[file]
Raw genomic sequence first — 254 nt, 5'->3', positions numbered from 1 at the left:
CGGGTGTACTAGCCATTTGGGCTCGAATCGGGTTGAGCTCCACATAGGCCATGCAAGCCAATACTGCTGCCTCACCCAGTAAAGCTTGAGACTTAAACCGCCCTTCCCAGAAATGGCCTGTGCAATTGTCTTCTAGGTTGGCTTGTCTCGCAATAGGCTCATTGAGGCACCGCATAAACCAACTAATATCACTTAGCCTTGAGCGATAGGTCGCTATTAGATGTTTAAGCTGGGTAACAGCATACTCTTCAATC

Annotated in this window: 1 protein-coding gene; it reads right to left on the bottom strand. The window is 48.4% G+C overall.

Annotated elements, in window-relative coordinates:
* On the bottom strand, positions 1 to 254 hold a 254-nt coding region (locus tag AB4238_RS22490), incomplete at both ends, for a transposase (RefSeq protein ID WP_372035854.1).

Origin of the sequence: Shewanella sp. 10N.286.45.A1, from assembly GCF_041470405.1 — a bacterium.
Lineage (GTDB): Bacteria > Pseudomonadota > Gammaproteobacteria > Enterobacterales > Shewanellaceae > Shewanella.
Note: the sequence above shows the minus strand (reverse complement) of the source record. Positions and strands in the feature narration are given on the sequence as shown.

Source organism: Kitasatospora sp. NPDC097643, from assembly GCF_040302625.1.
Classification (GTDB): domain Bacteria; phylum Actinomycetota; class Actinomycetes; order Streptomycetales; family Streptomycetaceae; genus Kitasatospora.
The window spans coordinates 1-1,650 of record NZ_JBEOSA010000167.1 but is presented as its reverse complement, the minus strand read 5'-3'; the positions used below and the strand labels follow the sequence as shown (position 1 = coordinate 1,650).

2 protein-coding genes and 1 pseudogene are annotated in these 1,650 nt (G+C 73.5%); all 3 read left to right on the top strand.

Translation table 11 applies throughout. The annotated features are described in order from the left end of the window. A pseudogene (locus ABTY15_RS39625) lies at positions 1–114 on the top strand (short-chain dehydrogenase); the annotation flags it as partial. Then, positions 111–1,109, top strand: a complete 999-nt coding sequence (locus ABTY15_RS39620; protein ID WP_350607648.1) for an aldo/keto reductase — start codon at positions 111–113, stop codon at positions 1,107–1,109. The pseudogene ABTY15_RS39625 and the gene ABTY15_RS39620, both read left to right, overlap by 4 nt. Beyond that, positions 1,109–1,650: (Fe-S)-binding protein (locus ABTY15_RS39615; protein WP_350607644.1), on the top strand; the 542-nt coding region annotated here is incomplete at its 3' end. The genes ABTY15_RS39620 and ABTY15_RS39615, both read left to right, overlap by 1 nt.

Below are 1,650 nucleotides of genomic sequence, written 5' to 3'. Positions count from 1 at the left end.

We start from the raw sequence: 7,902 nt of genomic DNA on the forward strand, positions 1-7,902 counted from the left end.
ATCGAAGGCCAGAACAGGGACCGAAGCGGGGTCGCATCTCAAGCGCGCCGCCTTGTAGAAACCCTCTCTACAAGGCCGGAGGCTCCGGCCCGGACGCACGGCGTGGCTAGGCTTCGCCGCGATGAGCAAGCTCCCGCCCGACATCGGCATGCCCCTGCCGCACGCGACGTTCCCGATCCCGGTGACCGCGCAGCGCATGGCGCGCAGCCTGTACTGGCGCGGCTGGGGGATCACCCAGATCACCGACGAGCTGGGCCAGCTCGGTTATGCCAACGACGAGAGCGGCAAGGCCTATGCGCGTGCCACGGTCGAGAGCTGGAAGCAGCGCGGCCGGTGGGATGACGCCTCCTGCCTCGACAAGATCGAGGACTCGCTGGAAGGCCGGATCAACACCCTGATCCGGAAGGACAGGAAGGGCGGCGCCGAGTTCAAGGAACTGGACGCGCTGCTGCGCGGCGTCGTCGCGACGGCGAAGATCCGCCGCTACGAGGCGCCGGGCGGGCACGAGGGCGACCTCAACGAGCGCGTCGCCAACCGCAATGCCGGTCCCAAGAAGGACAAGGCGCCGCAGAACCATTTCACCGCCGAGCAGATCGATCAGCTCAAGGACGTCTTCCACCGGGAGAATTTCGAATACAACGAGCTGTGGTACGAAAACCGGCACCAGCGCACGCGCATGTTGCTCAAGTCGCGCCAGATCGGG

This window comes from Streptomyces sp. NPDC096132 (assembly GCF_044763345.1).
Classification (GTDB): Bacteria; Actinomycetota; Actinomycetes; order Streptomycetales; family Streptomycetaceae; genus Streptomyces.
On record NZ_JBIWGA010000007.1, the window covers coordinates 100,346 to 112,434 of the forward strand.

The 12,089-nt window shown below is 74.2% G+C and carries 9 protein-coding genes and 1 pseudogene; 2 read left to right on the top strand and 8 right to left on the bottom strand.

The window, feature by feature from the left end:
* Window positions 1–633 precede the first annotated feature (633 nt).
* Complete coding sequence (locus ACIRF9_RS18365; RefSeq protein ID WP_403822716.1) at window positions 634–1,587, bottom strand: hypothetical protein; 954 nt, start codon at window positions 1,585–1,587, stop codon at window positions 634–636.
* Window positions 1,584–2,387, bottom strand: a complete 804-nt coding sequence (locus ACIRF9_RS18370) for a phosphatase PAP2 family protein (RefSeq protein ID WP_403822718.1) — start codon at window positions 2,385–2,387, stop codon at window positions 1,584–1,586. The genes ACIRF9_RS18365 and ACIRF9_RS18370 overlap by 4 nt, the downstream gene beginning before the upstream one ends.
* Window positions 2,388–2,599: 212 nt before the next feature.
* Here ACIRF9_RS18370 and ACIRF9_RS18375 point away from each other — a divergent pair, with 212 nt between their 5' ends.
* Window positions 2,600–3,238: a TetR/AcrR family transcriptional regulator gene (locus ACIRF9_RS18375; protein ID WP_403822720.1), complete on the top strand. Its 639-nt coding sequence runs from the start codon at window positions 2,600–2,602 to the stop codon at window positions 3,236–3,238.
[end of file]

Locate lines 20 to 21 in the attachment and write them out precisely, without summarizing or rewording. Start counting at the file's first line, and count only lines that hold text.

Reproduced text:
The 12,089-nt window shown below is 74.2% G+C and carries 9 protein-coding genes and 1 pseudogene; 2 read left to right on the top strand and 8 right to left on the bottom strand.

The window, feature by feature from the left end: